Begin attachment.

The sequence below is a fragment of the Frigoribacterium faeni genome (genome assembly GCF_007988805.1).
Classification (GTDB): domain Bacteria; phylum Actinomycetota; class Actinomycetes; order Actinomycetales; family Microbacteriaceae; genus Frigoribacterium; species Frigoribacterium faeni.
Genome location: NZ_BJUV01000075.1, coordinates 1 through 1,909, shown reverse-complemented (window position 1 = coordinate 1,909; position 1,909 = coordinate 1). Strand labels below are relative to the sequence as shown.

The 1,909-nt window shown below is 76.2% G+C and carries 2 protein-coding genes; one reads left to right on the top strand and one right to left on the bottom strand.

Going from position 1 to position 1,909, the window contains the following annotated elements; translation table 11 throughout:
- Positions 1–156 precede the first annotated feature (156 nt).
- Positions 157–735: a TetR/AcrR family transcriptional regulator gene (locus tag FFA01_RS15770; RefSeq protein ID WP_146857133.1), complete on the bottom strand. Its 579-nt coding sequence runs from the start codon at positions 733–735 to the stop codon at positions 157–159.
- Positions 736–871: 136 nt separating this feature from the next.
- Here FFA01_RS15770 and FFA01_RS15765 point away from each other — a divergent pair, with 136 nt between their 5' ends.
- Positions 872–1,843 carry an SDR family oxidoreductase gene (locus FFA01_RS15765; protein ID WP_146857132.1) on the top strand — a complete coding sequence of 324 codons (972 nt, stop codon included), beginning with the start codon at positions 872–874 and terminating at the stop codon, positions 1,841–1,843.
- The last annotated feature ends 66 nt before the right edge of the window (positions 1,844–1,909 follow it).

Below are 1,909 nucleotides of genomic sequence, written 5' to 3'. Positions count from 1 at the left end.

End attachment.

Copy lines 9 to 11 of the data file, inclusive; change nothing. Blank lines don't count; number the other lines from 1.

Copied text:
- Here FFA01_RS15770 and FFA01_RS15765 point away from each other — a divergent pair, with 136 nt between their 5' ends.
- Positions 872–1,843 carry an SDR family oxidoreductase gene (locus FFA01_RS15765; protein ID WP_146857132.1) on the top strand — a complete coding sequence of 324 codons (972 nt, stop codon included), beginning with the start codon at positions 872–874 and terminating at the stop codon, positions 1,841–1,843.
- The last annotated feature ends 66 nt before the right edge of the window (positions 1,844–1,909 follow it).